Fuelling Putin’s war machine: How obscure rail freight data revealed oil scandals
Putin’s war on Ukraine and fossil fuels are closely linked. Revenues from oil and gas exports finance about 45% of the Russian federal budget. Europe’s dependence on fossil fuels, and Russian gas in particular, hands Putin extraordinary power. His decision to reduce gas flows to Europe has left Europeans exposed to extraordinary energy bills threatening to plunge millions into poverty and raising the spectre of power blackouts this winter.
Since the invasion of Ukraine on February 24, Global Witness has been working hard to highlight the intimate connection between fossil fuels, war and the cost-of-living crisis. We have been pushing for robust energy sanctions on Russia that, if implemented effectively, should stymie the vast amounts of cash currently going to the Kremlin and affect its ability to wage war. In tandem, we have been calling for a drastic scale-up of ambition on renewables and energy efficiency measures.
The current crisis has its roots in fossil fuels, and it is the moment for the world to double down on decarbonisation, so that petro-dictators like Putin cannot project power through their control of oil and gas again.
Global Witness’ approach to campaigning is to publish investigations that expose underreported aspects of a problem and to use the evidence collected to encourage policy makers to address the issues highlighted. Our work on Russian fossil fuels has focussed on hidden aspects of oil supply chains that reveal important and often alarming insights into the activities of the companies involved.
Our collaboration with the Anti-Corruption Data Collective is essential to this strand of work. Using data acquired through our membership, we have been able to detail the ways in which, indirectly and directly, Western oil companies remain linked to oil and gas from Russia. Two of our most recent stories demonstrate how powerful these types of international and inter-disciplinary collaborations are.
In July, we published a story showing a company owned by Dmitry Kamyshev, a Russian former banker with links to the son of sanctioned billionaire Roman Abramovich, was shipping Russian oil through the Caspian Pipeline Consortium (CPC) to Europe and the U.S. CPC Blend crude oil had not been subject to the oil sanctions announced by the EU, UK and U.S. in the aftermath of the invasion of Ukraine, largely because the bulk of it originates from Kazakhstan.
However, our research — based on rail freight data shared through the Anti-Corruption Data Collective — showed how crude oil from Russian fields was being transported by train to pumping stations along the pipeline. The data identified specific companies potentially profiting from the Russian oil being blended and to Kamyshev himself who has strong links to the UK. This raised important questions about the integrity of the current Russian sanctions regimes in the UK, EU and U.S. which let Russian oil move freely across borders as long as it’s mixed with Kazakh oil.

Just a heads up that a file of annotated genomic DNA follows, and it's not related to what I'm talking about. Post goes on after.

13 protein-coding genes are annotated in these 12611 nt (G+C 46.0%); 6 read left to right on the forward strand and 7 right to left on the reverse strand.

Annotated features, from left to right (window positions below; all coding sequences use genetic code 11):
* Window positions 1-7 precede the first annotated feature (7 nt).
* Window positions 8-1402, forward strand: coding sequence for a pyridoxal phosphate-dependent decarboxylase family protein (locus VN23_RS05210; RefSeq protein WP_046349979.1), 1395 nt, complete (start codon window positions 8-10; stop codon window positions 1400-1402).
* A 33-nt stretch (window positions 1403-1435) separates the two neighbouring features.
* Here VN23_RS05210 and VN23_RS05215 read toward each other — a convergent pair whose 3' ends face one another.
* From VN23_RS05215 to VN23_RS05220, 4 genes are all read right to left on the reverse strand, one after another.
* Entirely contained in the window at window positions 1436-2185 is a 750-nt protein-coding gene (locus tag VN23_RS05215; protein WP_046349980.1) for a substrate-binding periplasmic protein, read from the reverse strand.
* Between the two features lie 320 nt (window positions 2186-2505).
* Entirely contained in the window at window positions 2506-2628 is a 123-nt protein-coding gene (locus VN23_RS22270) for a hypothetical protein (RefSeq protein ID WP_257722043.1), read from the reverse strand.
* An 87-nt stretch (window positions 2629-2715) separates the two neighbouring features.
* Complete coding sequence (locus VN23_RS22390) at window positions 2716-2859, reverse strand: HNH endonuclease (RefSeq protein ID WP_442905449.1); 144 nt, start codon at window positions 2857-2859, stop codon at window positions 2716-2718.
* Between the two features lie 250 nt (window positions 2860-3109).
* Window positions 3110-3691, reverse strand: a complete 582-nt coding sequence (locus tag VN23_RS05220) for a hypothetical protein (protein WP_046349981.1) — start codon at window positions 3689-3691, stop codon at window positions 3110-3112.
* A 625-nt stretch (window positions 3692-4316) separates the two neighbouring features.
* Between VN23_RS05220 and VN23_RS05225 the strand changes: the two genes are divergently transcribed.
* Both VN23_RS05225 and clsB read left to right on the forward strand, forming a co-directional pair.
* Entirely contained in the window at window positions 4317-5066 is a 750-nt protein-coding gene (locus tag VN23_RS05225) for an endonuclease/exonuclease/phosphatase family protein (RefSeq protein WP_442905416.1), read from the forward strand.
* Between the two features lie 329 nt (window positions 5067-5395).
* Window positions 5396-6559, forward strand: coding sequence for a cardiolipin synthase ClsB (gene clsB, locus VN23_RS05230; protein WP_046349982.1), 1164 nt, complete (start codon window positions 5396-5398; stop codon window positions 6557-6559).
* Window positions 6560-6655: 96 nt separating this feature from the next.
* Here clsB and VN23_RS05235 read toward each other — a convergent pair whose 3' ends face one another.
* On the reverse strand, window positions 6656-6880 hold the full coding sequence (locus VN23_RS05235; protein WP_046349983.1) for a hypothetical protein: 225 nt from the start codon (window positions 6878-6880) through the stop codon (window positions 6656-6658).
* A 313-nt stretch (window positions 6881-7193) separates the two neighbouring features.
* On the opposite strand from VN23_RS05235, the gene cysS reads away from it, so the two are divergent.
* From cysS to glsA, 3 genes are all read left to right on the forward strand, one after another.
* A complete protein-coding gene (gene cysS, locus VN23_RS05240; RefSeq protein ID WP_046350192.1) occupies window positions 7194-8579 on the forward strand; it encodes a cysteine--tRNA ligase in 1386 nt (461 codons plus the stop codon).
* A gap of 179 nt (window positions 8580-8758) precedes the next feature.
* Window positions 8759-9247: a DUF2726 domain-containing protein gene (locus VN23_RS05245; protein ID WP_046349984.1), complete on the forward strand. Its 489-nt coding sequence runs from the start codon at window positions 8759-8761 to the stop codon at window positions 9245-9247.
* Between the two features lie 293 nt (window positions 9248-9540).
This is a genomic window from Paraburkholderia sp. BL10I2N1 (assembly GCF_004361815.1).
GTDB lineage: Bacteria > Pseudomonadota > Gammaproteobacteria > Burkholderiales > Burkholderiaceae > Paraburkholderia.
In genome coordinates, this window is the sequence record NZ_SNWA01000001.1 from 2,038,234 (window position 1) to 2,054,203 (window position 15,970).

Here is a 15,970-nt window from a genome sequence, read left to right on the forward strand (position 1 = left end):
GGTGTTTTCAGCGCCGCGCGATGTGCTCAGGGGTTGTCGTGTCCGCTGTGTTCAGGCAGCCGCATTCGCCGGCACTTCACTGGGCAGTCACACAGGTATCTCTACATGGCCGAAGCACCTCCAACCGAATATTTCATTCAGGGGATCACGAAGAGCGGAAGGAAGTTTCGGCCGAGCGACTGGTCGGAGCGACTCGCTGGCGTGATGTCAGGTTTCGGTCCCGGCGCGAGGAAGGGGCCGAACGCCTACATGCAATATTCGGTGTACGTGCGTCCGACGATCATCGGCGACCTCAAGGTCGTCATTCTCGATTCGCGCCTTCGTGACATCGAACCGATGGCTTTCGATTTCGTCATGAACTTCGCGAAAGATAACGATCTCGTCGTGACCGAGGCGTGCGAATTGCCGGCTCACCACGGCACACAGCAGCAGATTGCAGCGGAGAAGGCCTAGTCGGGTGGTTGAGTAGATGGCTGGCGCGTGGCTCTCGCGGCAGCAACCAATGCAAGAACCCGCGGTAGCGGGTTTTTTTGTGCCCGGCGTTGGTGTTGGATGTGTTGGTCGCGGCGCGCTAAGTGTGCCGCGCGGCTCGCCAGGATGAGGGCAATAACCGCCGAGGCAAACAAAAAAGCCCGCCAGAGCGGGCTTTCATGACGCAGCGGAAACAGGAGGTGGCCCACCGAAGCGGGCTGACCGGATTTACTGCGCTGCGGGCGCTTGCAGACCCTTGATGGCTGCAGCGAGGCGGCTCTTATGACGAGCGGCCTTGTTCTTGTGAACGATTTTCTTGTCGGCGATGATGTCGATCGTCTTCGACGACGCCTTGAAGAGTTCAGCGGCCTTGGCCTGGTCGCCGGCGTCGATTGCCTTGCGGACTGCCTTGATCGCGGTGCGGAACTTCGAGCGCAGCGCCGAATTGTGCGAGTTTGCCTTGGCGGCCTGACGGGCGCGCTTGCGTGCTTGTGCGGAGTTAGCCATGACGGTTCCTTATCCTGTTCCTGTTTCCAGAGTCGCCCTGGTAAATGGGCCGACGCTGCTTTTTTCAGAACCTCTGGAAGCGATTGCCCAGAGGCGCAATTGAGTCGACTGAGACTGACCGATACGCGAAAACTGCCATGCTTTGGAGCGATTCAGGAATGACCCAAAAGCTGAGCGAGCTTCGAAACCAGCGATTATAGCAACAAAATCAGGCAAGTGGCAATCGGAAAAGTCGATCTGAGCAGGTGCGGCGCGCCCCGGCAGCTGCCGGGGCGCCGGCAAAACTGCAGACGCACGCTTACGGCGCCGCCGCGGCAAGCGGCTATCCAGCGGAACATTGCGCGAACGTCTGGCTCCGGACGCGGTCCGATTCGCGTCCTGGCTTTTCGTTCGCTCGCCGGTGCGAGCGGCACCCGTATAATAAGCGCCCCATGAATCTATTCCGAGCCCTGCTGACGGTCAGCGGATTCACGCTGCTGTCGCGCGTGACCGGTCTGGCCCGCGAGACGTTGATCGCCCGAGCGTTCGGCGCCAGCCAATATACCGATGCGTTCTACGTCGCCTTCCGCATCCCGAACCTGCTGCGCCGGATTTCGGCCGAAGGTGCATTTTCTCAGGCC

In August, the French newspaper Le Monde, ran a story on their frontpage revealing that a gas field jointly-owned by TotalEnergies and Novatek had been supplying gas condensate to a refinery producing jet fuel for Russian military planes. This story was based on research provided by Global Witness to Le Monde which tracked the movements of gas and oil across Russia. The story also showed that the air bases where the jet fuel was delivered hosted Sukhoi Su-34s, aircraft reportedly involved in the indiscriminate killings of Ukrainian civilians.
Again, rail freight data supplied by the Anti-Corruption Data Collective was crucial. The data showed the key cargos of oil travelling between the gas condensate processing plant, the Gapzrom-owned Omsk refinery and, eventually, of the refined jet fuel to locations near Russian bases. To our knowledge, this kind of data has not been used by other journalists or civil society groups to undertake such detailed supply chain mapping of oil within Russia.
The story on TotalEnergies caused outrage and consternation in France. It led to calls from the French Transport Minister to formally investigate Total, and Ukrainian officials voiced their anger and dismay on social media that a company headquartered in a NATO country was linked to the production of jet fuel used by the Russian military. Two days after the story was released TotalEnergies announced they would be selling their direct stake in the Siberian gas field in question to Novatek, although they made no commitment to divest from Novatek itself – a company in which they retain a 19.4% stake. TotalEnergies itself contested Global Witness’ findings saying that the gas condensate it produced was exclusively used to make products for export.
Fossil fuels are at the heart of multiple crises the world now faces and the trade in them is notoriously opaque. The trade in oil for instance often takes place on the high seas outside of international jurisdiction. The decision by the Russian government to classify much its customs data has meant that good data on the movement of fossil fuels is even harder to come by. Cross-border networks like the Anti-Corruption Data Collective enable groups to pool their resources and shine a light on some of the dark corners.